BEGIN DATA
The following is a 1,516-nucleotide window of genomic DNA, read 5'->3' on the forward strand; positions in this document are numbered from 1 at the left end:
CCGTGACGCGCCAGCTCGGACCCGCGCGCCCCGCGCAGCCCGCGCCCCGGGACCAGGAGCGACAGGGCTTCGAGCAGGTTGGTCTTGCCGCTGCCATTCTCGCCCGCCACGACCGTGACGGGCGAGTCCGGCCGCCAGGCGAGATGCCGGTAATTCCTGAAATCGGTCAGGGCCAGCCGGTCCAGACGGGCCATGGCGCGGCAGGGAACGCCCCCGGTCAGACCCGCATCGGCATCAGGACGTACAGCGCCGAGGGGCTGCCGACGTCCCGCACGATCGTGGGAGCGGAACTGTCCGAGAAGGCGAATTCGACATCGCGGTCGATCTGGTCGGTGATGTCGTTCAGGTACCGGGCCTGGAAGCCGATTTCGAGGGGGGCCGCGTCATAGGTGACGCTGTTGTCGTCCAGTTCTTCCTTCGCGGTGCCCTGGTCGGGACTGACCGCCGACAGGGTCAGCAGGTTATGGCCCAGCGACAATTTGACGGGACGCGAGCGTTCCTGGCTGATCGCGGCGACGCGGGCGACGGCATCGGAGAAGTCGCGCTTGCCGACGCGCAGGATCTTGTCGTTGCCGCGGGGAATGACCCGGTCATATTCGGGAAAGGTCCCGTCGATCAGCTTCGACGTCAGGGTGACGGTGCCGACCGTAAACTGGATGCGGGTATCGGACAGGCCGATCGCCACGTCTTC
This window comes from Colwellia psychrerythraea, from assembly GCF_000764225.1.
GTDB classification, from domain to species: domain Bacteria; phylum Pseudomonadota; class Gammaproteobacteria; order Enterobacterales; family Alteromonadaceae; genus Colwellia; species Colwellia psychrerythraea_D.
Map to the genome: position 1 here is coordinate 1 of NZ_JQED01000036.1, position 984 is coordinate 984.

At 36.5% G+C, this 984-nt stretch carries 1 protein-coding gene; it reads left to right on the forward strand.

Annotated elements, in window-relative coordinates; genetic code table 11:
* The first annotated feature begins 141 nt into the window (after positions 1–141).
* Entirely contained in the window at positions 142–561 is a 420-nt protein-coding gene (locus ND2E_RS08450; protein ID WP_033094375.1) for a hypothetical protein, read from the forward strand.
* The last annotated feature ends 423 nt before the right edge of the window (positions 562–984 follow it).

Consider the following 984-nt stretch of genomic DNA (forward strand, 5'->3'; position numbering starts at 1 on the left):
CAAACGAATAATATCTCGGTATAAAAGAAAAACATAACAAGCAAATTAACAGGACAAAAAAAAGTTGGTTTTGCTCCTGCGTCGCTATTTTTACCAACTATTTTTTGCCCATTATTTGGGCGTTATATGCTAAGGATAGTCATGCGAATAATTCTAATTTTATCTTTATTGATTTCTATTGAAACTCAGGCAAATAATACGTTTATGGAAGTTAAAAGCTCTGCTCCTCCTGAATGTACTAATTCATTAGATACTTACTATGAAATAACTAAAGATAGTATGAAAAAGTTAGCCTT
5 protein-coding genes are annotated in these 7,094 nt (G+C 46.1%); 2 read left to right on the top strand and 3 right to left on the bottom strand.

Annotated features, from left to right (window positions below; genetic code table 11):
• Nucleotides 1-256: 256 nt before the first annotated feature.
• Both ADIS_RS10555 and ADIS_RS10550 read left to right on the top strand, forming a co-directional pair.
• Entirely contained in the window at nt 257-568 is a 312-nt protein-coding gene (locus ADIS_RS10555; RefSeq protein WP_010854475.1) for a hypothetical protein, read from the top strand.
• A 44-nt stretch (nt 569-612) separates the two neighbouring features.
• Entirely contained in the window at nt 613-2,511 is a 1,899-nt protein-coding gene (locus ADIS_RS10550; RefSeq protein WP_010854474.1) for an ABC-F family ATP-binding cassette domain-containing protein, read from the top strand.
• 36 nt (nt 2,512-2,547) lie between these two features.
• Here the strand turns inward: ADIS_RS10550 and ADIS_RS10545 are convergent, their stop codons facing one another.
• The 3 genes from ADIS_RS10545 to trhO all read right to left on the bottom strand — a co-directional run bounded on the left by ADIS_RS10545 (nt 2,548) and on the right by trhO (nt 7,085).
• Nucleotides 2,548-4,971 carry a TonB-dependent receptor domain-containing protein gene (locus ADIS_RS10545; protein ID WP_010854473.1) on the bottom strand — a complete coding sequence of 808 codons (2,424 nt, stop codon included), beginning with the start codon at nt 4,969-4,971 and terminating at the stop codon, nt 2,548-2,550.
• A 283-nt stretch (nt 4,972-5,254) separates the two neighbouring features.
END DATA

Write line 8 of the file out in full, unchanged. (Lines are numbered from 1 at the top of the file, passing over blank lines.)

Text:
* The first annotated feature begins 141 nt into the window (after positions 1–141).